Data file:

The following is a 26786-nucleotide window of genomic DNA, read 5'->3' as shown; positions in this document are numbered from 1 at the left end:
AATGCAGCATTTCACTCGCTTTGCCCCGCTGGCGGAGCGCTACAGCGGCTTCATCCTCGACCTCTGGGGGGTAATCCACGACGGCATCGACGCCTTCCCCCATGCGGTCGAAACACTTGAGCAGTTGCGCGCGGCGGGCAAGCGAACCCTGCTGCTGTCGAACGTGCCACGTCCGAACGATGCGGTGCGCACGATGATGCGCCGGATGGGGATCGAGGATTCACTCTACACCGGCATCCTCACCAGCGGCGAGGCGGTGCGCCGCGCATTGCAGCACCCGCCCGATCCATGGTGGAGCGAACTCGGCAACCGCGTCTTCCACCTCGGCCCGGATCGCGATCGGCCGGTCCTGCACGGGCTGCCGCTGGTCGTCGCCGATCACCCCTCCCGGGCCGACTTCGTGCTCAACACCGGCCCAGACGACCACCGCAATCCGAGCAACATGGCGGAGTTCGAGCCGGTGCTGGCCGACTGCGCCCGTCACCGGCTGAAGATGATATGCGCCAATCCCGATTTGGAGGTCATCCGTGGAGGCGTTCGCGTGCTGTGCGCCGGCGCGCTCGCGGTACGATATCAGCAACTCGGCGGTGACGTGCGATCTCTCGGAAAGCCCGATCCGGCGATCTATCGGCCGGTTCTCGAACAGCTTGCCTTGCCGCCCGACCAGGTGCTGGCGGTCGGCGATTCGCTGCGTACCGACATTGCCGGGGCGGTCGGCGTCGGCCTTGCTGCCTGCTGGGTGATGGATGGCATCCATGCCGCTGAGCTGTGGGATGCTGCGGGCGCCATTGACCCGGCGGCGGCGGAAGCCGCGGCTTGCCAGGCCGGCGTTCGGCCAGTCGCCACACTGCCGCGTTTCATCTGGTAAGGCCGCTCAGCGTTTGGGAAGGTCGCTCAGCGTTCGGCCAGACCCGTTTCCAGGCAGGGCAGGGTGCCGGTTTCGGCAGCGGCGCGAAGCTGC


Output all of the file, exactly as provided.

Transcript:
The following is a 26786-nucleotide window of genomic DNA, read 5'->3' as shown; positions in this document are numbered from 1 at the left end:
AATGCAGCATTTCACTCGCTTTGCCCCGCTGGCGGAGCGCTACAGCGGCTTCATCCTCGACCTCTGGGGGGTAATCCACGACGGCATCGACGCCTTCCCCCATGCGGTCGAAACACTTGAGCAGTTGCGCGCGGCGGGCAAGCGAACCCTGCTGCTGTCGAACGTGCCACGTCCGAACGATGCGGTGCGCACGATGATGCGCCGGATGGGGATCGAGGATTCACTCTACACCGGCATCCTCACCAGCGGCGAGGCGGTGCGCCGCGCATTGCAGCACCCGCCCGATCCATGGTGGAGCGAACTCGGCAACCGCGTCTTCCACCTCGGCCCGGATCGCGATCGGCCGGTCCTGCACGGGCTGCCGCTGGTCGTCGCCGATCACCCCTCCCGGGCCGACTTCGTGCTCAACACCGGCCCAGACGACCACCGCAATCCGAGCAACATGGCGGAGTTCGAGCCGGTGCTGGCCGACTGCGCCCGTCACCGGCTGAAGATGATATGCGCCAATCCCGATTTGGAGGTCATCCGTGGAGGCGTTCGCGTGCTGTGCGCCGGCGCGCTCGCGGTACGATATCAGCAACTCGGCGGTGACGTGCGATCTCTCGGAAAGCCCGATCCGGCGATCTATCGGCCGGTTCTCGAACAGCTTGCCTTGCCGCCCGACCAGGTGCTGGCGGTCGGCGATTCGCTGCGTACCGACATTGCCGGGGCGGTCGGCGTCGGCCTTGCTGCCTGCTGGGTGATGGATGGCATCCATGCCGCTGAGCTGTGGGATGCTGCGGGCGCCATTGACCCGGCGGCGGCGGAAGCCGCGGCTTGCCAGGCCGGCGTTCGGCCAGTCGCCACACTGCCGCGTTTCATCTGGTAAGGCCGCTCAGCGTTTGGGAAGGTCGCTCAGCGTTCGGCCAGACCCGTTTCCAGGCAGGGCAGGGTGCCGGTTTCGGCAGCGGCGCGAAGCTGC